C4. Merits

In the lower-edge routine, the lower edge Pr of the printing paper P is placed over the upstream slot 26 f when images are to be printed on the lower edge Pr of the printing paper P. The images are printed on the lower edge Pr of the printing paper P by nozzle No. 7, which is disposed directly above the lower edge Pr, and nozzle No. 8, which is disposed upstream from the lower edge Pr of the printing paper P. Images can therefore be printed without blank spaces on the rear edge Pr of the printing paper. In addition, positioning nozzle Nos. 7 and 8 above the upstream slot 26 f prevents ink droplets from depositing in the central portion 26 c of the platen 26.

The printing paper is likely to have left the area underneath nozzle Nos. 7 and 8 when it is determined that the printing paper P is not at the detection point DP2 any longer, as shown in FIG. 21. Specifically, it is likely that the printing of the lower edge Pr is completed. Consequently, images can theoretically be recorded without blank space all the way to the lower edge of the printing paper when printing is completed at this stage.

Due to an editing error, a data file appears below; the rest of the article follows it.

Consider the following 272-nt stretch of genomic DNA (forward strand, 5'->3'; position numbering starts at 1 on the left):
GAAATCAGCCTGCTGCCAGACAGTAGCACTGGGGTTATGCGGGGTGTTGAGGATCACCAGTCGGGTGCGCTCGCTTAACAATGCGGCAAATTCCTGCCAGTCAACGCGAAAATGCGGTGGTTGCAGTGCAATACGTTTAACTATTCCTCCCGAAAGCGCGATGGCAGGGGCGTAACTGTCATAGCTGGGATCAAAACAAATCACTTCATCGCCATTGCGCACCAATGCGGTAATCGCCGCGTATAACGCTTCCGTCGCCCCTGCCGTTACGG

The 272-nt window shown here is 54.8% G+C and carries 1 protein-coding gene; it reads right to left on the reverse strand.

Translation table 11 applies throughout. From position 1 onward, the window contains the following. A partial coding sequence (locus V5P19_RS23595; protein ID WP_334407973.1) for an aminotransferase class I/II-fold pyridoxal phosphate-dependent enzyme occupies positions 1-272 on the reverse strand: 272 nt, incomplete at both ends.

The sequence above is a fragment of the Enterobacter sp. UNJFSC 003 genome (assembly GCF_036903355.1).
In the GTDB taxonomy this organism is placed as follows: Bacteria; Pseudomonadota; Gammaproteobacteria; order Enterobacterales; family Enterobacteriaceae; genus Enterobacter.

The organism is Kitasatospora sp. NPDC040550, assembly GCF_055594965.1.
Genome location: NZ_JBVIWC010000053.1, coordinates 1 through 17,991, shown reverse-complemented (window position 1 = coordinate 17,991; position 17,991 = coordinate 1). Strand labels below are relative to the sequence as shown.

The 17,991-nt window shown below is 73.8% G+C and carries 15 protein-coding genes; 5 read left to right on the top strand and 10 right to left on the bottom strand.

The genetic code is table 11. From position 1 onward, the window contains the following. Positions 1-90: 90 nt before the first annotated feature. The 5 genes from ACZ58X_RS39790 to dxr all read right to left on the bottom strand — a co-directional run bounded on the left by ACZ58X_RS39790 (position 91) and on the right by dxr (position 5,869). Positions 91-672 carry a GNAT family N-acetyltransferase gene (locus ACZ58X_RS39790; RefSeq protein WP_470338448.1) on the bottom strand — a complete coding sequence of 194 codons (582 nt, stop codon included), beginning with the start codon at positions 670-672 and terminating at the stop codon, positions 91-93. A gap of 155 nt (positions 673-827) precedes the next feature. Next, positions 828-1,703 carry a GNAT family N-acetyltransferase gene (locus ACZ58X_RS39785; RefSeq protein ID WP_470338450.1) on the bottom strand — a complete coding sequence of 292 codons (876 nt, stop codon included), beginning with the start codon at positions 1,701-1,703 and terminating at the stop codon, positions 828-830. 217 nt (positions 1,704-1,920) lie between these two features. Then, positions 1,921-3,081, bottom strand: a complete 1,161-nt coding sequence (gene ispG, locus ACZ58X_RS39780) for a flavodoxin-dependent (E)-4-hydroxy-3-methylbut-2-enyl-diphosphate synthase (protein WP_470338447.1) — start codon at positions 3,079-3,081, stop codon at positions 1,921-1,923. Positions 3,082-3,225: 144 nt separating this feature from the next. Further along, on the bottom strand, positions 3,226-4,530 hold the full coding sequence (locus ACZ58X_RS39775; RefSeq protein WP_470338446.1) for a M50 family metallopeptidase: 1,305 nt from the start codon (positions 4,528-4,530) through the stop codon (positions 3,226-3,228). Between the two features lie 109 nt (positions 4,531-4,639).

When, however, the printing paper P is tilted on the platen, the printing paper P can still be found in the same position in the sub-scanning direction on the side of the right slot 26 b, even in cases in which the printing paper P cannot be detected at the detection point DP2 on the left slot 26 a. In other words, blank spaces may be left on the lower edge Pr of the printing paper P when the printing operation is completed at this time. The same problem may occur when the upper left corner of the printing paper is torn off or folded over. With the present embodiment, however, images continue to be printed across the width Rsd on the basis of the area D defined by image data when the lower edge of the printing paper P is disposed downstream of nozzle Nos. 7 and 8, which are used for printing. The printing of images on the lower edge Pr of the printing paper P is completed when the lower edge of the printing paper P is disposed downstream of the detection point DP2 (see FIGS. 21 and 24). Blank spaces are thus unlikely to form on the lower edge of the printing paper when the printing paper P is tilted on the platen and is partially torn or folded.